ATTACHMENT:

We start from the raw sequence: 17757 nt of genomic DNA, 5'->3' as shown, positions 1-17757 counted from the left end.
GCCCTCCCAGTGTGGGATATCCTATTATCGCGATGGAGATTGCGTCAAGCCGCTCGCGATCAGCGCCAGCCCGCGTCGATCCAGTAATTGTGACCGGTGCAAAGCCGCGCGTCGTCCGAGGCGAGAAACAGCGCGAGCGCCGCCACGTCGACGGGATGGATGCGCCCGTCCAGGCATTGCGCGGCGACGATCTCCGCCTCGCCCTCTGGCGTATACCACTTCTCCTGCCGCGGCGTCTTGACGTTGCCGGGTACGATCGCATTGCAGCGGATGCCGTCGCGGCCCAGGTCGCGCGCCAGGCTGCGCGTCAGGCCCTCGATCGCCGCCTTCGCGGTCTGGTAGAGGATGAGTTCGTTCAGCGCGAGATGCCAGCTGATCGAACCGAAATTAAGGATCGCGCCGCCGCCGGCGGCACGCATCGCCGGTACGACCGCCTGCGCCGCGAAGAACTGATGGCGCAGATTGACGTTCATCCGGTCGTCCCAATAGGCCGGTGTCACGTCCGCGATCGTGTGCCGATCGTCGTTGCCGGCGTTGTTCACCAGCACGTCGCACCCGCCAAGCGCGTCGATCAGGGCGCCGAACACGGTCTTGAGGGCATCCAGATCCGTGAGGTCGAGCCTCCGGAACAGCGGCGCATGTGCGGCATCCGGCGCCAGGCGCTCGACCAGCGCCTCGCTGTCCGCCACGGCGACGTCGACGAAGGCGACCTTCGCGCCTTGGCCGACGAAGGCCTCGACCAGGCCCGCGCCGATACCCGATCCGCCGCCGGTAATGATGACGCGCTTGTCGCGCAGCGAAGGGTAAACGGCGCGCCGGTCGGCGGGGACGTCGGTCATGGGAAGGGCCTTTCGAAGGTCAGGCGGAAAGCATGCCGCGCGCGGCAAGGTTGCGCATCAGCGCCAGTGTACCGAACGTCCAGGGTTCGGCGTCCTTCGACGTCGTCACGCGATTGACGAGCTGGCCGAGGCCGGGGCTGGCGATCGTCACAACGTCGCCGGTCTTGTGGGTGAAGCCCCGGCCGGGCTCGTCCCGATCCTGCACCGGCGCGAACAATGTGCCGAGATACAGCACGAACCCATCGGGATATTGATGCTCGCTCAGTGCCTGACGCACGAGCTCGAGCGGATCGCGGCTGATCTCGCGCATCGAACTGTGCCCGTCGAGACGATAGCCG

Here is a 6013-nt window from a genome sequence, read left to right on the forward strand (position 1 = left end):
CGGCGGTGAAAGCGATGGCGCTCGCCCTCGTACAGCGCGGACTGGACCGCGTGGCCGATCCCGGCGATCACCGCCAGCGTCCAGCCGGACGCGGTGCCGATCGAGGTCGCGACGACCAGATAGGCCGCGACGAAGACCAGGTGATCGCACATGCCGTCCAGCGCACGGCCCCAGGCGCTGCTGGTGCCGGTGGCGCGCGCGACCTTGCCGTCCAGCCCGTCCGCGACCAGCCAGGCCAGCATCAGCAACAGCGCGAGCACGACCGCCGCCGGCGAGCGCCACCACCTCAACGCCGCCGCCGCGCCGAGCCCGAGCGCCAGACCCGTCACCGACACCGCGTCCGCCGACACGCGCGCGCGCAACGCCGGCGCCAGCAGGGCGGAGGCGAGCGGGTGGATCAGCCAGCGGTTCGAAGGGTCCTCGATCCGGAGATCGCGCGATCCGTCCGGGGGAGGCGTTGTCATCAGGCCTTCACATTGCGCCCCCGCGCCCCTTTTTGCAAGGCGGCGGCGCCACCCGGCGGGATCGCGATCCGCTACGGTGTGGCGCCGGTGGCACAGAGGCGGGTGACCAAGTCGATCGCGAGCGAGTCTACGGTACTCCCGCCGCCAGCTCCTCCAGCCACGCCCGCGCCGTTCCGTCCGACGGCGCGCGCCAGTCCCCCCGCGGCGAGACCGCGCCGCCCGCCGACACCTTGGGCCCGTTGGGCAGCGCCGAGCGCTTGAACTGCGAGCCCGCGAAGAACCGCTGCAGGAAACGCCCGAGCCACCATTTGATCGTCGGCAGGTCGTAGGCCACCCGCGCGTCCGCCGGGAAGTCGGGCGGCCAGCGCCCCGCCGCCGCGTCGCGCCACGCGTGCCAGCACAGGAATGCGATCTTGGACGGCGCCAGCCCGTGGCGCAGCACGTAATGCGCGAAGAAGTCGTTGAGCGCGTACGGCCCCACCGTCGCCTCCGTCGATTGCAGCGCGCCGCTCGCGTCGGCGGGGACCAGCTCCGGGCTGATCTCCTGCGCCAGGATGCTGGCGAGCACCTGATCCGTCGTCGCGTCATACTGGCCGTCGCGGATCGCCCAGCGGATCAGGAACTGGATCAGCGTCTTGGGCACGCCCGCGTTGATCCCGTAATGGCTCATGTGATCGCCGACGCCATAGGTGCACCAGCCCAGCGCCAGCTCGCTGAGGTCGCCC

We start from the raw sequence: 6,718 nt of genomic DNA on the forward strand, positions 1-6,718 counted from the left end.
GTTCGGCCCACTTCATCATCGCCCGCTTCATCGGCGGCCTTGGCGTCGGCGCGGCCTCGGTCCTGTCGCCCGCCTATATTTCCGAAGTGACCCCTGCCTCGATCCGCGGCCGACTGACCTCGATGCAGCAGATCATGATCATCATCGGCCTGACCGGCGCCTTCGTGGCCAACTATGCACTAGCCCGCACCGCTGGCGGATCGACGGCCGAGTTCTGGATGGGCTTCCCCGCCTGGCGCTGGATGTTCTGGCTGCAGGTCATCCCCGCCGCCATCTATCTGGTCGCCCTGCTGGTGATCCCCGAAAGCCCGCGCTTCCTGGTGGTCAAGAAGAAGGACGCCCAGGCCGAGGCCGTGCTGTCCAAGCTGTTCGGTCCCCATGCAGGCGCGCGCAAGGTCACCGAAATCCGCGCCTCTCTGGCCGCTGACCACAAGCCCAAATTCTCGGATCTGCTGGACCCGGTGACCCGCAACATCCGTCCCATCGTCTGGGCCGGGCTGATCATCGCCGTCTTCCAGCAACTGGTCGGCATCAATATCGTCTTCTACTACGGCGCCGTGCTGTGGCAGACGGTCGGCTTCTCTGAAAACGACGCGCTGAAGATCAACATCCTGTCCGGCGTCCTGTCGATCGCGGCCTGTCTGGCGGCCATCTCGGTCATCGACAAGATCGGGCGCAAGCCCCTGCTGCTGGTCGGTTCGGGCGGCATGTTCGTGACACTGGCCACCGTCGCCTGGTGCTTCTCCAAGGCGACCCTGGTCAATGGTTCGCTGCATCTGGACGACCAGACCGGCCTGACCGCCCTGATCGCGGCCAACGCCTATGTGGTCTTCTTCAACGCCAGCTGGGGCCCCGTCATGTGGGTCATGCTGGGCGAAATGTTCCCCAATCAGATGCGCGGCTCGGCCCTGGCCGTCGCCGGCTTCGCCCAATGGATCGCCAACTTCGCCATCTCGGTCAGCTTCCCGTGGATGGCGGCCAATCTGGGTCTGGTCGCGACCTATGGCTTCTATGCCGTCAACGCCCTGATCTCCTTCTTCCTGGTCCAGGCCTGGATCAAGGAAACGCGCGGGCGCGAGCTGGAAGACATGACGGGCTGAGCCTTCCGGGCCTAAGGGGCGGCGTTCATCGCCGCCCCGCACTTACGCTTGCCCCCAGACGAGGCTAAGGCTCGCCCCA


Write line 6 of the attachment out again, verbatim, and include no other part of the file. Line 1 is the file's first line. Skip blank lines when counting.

GTTCGGCCCACTTCATCATCGCCCGCTTCATCGGCGGCCTTGGCGTCGGCGCGGCCTCGGTCCTGTCGCCCGCCTATATTTCCGAAGTGACCCCTGCCTCGATCCGCGGCCGACTGACCTCGATGCAGCAGATCATGATCATCATCGGCCTGACCGGCGCCTTCGTGGCCAACTATGCACTAGCCCGCACCGCTGGCGGATCGACGGCCGAGTTCTGGATGGGCTTCCCCGCCTGGCGCTGGATGTTCTGGCTGCAGGTCATCCCCGCCGCCATCTATCTGGTCGCCCTGCTGGTGATCCCCGAAAGCCCGCGCTTCCTGGTGGTCAAGAAGAAGGACGCCCAGGCCGAGGCCGTGCTGTCCAAGCTGTTCGGTCCCCATGCAGGCGCGCGCAAGGTCACCGAAATCCGCGCCTCTCTGGCCGCTGACCACAAGCCCAAATTCTCGGATCTGCTGGACCCGGTGACCCGCAACATCCGTCCCATCGTCTGGGCCGGGCTGATCATCGCCGTCTTCCAGCAACTGGTCGGCATCAATATCGTCTTCTACTACGGCGCCGTGCTGTGGCAGACGGTCGGCTTCTCTGAAAACGACGCGCTGAAGATCAACATCCTGTCCGGCGTCCTGTCGATCGCGGCCTGTCTGGCGGCCATCTCGGTCATCGACAAGATCGGGCGCAAGCCCCTGCTGCTGGTCGGTTCGGGCGGCATGTTCGTGACACTGGCCACCGTCGCCTGGTGCTTCTCCAAGGCGACCCTGGTCAATGGTTCGCTGCATCTGGACGACCAGACCGGCCTGACCGCCCTGATCGCGGCCAACGCCTATGTGGTCTTCTTCAACGCCAGCTGGGGCCCCGTCATGTGGGTCATGCTGGGCGAAATGTTCCCCAATCAGATGCGCGGCTCGGCCCTGGCCGTCGCCGGCTTCGCCCAATGGATCGCCAACTTCGCCATCTCGGTCAGCTTCCCGTGGATGGCGGCCAATCTGGGTCTGGTCGCGACCTATGGCTTCTATGCCGTCAACGCCCTGATCTCCTTCTTCCTGGTCCAGGCCTGGATCAAGGAAACGCGCGGGCGCGAGCTGGAAGACATGACGGGCTGAGCCTTCCGGGCCTAAGGGGCGGCGTTCATCGCCGCCCCGCACTTACGCTTGCCCCCAGACGAGGCTAAGGCTCGCCCCA